The thing I struggle to wrap my brain around here in the UK is just how old everything is. Like, hundreds if not thousands of years old. The Chester Racecourse is no exception.
A few weeks ago, whilst visiting Beaumaris Castle in Anglesey, Wales I had stopped for some necessities, tea and cake at an outdoor café. It had been threatening to rain all day but waited until I was holding a cup of tea in one hand and a slice of cake in the other before it started.
Desperate for shelter, I asked a nice-looking couple that were sitting at one of the only covered tables if I could join them. They didn’t have a lot of choice mind you, given that I was pretty well seated before they had a chance to size me up and say no.
The husband mentioned that he’d heard the Chester Racecourse was one of the oldest racecourses in Britain, possibly the world, or something along those lines. So just like that over tea and cake with two perfect strangers, my next article was in the making, and as fortune always goes, I already had a place to stay in Chester.
The Chester Racecourse, a.k.a. The Roodee, was established nearly 500 years ago in 1539 and indeed it is the oldest operational racecourse in the world. Set on the bank of the river Dee, in the shadow of the beautifully arched Grosvenor Bridge, and peered down upon by Chester Castle the historic 65-acre racetrack is understated and quietly confident. The turf course is a flat, one-mile and one-furlong, near circular, left-handed track and is thought to be one of the smallest racecourses of importance in England.
Unlike the racetracks in North America, horses are not stabled on-site, and when there are no races happening, or polo games taking place in the infield, the racecourse is open to the public. The only request is to keep off the turf course. The rest of the property, however, you can wander about. The most popular things to do are letting your dog off the leash for a bit of a run, strolling down the pathway alongside the track or eating at one of the two restaurants. People just mill about in the enormous green space picking up after their “fouling” dogs, as the signs like to say.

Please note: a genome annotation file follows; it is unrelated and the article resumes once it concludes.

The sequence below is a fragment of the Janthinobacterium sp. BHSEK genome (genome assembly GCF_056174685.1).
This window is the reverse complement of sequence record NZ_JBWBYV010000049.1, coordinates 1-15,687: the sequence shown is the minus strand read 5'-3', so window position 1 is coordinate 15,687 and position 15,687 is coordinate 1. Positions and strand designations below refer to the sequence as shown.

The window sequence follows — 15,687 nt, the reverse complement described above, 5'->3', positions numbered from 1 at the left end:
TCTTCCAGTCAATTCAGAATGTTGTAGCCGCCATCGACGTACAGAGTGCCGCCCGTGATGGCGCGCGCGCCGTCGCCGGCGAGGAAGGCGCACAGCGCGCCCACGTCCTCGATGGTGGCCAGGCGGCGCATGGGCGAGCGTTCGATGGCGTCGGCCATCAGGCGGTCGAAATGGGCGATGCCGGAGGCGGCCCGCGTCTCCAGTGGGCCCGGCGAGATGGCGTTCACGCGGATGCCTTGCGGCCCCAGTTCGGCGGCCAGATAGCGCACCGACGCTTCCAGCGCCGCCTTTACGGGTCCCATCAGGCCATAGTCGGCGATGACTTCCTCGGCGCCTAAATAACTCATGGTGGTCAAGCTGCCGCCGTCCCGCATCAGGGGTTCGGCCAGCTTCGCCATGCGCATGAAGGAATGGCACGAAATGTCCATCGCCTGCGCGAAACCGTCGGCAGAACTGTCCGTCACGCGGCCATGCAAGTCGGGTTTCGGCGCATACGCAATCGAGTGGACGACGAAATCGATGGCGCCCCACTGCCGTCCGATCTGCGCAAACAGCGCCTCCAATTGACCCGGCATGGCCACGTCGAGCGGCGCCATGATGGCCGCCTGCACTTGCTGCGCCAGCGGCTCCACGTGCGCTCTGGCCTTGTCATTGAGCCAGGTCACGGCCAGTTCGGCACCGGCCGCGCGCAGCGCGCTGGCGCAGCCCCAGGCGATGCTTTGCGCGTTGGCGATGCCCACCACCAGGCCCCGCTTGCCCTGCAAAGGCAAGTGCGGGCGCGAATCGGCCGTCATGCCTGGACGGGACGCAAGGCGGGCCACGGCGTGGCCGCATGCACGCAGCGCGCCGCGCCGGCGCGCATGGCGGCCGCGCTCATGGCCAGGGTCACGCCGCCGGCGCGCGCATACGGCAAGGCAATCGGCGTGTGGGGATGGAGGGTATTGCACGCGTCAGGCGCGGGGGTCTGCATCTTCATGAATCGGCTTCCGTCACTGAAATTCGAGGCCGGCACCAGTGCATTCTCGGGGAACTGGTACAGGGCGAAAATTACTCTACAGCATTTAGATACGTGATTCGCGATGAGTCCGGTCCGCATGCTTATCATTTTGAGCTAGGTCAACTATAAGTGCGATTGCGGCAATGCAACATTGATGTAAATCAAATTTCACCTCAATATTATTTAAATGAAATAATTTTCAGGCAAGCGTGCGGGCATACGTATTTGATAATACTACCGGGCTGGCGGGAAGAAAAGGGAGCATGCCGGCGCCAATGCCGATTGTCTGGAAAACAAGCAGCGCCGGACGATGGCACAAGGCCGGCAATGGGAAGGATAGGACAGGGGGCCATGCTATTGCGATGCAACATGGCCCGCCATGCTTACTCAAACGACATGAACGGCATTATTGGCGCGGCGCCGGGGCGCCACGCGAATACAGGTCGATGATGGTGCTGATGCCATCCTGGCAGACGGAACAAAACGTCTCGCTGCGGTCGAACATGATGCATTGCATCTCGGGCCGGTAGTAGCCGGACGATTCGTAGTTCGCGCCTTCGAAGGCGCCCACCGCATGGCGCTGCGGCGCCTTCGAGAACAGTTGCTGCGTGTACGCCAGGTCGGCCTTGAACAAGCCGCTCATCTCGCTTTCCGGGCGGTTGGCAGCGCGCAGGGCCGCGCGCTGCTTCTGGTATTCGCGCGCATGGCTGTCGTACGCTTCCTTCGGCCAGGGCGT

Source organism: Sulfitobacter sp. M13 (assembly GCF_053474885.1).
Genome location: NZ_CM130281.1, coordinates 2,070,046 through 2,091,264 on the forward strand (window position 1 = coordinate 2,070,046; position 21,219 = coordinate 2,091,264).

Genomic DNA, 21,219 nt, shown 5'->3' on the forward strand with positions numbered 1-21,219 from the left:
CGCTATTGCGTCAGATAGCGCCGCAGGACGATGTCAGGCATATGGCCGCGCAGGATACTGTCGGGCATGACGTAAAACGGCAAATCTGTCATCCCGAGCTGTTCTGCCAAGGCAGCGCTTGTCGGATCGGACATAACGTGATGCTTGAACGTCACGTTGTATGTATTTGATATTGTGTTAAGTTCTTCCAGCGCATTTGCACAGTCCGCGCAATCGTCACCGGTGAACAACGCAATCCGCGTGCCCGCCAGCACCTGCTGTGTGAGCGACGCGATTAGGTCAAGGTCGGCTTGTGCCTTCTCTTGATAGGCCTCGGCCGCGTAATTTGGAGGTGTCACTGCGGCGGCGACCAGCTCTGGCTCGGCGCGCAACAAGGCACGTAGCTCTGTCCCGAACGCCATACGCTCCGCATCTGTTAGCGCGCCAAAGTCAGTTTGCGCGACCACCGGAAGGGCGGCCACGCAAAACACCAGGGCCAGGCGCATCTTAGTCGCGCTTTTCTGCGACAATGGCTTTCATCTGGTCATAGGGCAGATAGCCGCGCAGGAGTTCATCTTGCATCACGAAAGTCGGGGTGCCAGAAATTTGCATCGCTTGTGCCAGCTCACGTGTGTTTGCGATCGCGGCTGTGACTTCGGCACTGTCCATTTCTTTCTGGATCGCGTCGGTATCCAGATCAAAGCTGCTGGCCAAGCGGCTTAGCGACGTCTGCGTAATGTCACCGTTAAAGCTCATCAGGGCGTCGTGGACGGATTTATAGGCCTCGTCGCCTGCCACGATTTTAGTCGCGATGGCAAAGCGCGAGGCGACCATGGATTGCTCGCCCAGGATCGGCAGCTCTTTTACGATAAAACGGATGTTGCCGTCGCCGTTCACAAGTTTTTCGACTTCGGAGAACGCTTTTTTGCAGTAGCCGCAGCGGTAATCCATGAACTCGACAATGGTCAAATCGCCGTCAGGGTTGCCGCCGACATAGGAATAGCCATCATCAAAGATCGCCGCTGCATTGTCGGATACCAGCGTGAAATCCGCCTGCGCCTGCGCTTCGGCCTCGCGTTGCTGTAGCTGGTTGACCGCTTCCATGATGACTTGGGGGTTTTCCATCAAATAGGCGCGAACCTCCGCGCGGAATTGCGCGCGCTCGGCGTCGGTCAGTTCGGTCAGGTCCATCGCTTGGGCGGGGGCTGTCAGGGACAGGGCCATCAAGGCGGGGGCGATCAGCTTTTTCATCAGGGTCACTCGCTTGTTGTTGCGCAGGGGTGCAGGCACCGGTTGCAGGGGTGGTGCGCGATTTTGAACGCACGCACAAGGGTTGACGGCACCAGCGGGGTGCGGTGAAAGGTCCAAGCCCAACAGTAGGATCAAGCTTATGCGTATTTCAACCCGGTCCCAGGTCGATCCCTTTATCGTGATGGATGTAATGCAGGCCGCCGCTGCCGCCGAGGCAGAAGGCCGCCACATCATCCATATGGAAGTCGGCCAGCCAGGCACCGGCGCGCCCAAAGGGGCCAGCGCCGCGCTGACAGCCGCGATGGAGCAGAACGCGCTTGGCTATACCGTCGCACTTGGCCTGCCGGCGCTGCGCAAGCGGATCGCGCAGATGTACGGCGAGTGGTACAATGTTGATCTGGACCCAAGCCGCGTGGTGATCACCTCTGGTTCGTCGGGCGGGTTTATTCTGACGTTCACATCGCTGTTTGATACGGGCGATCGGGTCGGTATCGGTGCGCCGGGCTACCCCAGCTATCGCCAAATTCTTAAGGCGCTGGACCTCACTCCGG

This lush turf that everyone was frolicking on was once part of the river, but that was way back when the Romans had occupied Britain (43-410 AD). This enormous field was once a harbour that brought supplies to the Roman garrison of Deva, which is now the city of Chester. Centuries on, silt built up and formed a small island to which someone or more likely someones built a stone cross.
The name “Roodee” is a combination of Norse and Saxton languages that means, “The Island of the Cross”. At some point during the Middle Ages, a weir was built, which is a low damn that changes the course and characteristics of flowing water. This weir system caused even more silt to build up around the small island and eventually, it was converted into a meadow, and it’s here, a silty island meadow that the racecourse now sits.
In 1539 the mayor of Chester, Henry Gee, introduced a reform for annual race meets on the Roodee. Due to Henry Gee’s involvement and love of horse racing, his name became synonymous with the sport, and even today you might hear someone refer to racehorses as “gee gees.” Though perhaps in more of a Godfather-type setting.
Today, some 500 years later, Chester has 15 non-consecutive days of racing. The main meet is a
three-day festival in early May and draws horses in from all over Britain, Ireland and even France.
Famously, Shergar, who was stolen in 1983 by masked gunmen and never seen again, won the Chester Vase in 1981. Enable, one of the Queens of racing has run at Chester and Queen Elizabeth II has had many a horse race at Roodee and on occasion, she too has attended.
It is a unique city center racecourse where, as a race-goer, instead of sitting in the stands you might decide to watch the races from the Grosvenor Bridge which overlooks the entire course and spans the river Dee. Or, you can lean against a Roman wall that edges the sidewalk and watch from there. It’s nothing but horses and history, which you can’t escape, but why would you want to?
A few more interesting bits of information:
- Chester Racecourse is 200 years older than Epsom Downs Racecourse
- Buffalo Bill and his travelling roadshow performed there in 1903
- The 2012 Olympic torch was carried through the streets of Chester by Jockey Jason
Maguire while riding the 2012 Chester Cup winner Overturn
Visitcheshire.com ; Chester-races.com